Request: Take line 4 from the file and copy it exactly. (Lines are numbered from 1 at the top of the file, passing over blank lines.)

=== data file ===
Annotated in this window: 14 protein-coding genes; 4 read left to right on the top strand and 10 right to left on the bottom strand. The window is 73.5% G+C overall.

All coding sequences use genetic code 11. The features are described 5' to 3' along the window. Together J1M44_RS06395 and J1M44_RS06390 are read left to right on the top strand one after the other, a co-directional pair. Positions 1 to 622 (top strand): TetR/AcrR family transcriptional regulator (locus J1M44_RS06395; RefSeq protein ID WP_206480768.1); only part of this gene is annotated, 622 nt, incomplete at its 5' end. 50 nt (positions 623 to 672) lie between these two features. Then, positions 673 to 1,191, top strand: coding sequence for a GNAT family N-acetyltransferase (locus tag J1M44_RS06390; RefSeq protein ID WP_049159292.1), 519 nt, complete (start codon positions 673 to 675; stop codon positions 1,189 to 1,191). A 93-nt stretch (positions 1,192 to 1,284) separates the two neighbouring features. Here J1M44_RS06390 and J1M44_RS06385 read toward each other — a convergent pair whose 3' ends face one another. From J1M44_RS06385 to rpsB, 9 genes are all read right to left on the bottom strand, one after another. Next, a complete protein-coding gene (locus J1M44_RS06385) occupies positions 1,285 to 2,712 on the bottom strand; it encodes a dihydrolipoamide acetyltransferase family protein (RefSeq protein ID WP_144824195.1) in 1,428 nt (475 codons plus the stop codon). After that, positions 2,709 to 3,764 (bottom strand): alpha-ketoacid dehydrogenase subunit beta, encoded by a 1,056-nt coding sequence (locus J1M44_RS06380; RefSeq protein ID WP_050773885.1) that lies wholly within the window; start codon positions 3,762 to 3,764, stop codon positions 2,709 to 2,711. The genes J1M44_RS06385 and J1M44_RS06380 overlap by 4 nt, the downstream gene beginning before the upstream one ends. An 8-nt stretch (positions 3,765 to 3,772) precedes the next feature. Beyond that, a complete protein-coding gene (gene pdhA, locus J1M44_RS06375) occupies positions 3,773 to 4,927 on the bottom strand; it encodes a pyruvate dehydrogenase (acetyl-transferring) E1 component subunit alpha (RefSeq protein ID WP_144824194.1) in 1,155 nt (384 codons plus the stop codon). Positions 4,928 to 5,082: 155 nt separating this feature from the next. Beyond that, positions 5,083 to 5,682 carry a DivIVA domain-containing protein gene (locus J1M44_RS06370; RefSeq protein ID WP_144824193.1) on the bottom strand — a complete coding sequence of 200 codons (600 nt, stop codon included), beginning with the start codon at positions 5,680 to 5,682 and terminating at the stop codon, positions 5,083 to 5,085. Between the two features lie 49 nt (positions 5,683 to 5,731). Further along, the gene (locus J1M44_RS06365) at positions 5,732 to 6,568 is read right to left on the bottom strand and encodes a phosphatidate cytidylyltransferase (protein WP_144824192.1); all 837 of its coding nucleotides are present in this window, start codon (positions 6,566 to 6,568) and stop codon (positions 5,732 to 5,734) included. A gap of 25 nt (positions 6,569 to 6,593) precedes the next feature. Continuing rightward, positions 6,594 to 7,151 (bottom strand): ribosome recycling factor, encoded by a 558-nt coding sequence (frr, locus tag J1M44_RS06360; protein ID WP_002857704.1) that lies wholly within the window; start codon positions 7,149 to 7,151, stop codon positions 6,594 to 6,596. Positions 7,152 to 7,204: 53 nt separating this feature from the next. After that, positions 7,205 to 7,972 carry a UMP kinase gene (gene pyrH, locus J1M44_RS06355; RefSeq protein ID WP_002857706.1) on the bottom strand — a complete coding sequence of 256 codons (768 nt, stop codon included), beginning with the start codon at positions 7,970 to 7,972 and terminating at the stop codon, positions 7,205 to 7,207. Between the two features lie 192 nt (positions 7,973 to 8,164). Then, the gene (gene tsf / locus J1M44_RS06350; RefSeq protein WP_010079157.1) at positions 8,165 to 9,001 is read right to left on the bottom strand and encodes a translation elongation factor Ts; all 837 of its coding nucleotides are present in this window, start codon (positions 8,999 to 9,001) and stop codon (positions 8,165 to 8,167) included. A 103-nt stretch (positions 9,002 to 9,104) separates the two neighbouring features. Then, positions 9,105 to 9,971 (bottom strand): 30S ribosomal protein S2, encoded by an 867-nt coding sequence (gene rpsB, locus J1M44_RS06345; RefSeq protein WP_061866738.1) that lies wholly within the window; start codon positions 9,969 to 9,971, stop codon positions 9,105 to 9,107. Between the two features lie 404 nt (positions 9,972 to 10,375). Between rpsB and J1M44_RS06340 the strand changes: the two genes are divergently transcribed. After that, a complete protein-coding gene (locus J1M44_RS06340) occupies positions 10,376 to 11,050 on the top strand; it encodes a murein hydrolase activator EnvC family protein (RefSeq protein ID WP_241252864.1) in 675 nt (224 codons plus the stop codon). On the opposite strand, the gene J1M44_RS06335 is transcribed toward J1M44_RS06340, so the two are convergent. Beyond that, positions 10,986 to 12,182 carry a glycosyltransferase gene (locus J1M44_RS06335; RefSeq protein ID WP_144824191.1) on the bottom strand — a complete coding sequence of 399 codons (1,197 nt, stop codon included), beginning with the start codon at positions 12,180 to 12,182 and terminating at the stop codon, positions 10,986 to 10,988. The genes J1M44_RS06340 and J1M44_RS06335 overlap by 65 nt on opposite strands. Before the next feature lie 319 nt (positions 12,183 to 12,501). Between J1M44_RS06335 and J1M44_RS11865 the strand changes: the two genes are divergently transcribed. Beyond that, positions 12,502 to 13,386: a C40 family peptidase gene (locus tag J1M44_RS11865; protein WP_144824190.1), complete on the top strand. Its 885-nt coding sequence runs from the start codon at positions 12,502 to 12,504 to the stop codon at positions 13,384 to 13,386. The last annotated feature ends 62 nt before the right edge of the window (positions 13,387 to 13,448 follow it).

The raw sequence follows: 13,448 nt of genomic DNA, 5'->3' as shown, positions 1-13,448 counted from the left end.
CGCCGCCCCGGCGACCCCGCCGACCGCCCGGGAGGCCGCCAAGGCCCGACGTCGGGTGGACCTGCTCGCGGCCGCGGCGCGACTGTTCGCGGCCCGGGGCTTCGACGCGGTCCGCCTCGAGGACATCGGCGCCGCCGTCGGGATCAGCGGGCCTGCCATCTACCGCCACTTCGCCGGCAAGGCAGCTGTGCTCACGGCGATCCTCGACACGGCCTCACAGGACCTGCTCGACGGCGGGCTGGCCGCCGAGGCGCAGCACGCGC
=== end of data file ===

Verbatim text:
CGCCGCCCCGGCGACCCCGCCGACCGCCCGGGAGGCCGCCAAGGCCCGACGTCGGGTGGACCTGCTCGCGGCCGCGGCGCGACTGTTCGCGGCCCGGGGCTTCGACGCGGTCCGCCTCGAGGACATCGGCGCCGCCGTCGGGATCAGCGGGCCTGCCATCTACCGCCACTTCGCCGGCAAGGCAGCTGTGCTCACGGCGATCCTCGACACGGCCTCACAGGACCTGCTCGACGGCGGGCTGGCCGCCGAGGCGCAGCACGCGC